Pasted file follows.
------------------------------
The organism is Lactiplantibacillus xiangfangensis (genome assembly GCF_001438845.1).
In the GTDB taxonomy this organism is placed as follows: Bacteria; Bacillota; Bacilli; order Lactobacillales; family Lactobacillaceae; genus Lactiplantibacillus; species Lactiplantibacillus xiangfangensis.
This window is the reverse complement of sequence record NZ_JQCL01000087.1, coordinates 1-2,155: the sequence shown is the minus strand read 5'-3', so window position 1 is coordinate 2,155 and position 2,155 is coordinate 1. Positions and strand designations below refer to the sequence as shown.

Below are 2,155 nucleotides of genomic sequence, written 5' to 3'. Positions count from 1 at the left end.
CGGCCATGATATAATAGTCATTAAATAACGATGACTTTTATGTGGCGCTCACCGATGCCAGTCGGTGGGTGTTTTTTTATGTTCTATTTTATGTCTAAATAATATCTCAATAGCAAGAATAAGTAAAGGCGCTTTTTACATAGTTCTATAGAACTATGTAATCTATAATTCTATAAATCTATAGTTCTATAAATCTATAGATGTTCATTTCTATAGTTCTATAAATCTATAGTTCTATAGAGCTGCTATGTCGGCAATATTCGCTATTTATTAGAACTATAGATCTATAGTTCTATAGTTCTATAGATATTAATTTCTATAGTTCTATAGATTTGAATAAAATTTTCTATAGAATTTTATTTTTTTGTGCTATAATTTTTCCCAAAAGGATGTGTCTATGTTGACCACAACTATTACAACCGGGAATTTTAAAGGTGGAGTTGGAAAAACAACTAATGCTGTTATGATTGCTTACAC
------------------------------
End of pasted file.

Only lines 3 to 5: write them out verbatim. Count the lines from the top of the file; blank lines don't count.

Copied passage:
This window is the reverse complement of sequence record NZ_JQCL01000087.1, coordinates 1-2,155: the sequence shown is the minus strand read 5'-3', so window position 1 is coordinate 2,155 and position 2,155 is coordinate 1. Positions and strand designations below refer to the sequence as shown.

Below are 2,155 nucleotides of genomic sequence, written 5' to 3'. Positions count from 1 at the left end.
CGGCCATGATATAATAGTCATTAAATAACGATGACTTTTATGTGGCGCTCACCGATGCCAGTCGGTGGGTGTTTTTTTATGTTCTATTTTATGTCTAAATAATATCTCAATAGCAAGAATAAGTAAAGGCGCTTTTTACATAGTTCTATAGAACTATGTAATCTATAATTCTATAAATCTATAGTTCTATAAATCTATAGATGTTCATTTCTATAGTTCTATAAATCTATAGTTCTATAGAGCTGCTATGTCGGCAATATTCGCTATTTATTAGAACTATAGATCTATAGTTCTATAGTTCTATAGATATTAATTTCTATAGTTCTATAGATTTGAATAAAATTTTCTATAGAATTTTATTTTTTTGTGCTATAATTTTTCCCAAAAGGATGTGTCTATGTTGACCACAACTATTACAACCGGGAATTTTAAAGGTGGAGTTGGAAAAACAACTAATGCTGTTATGATTGCTTACAC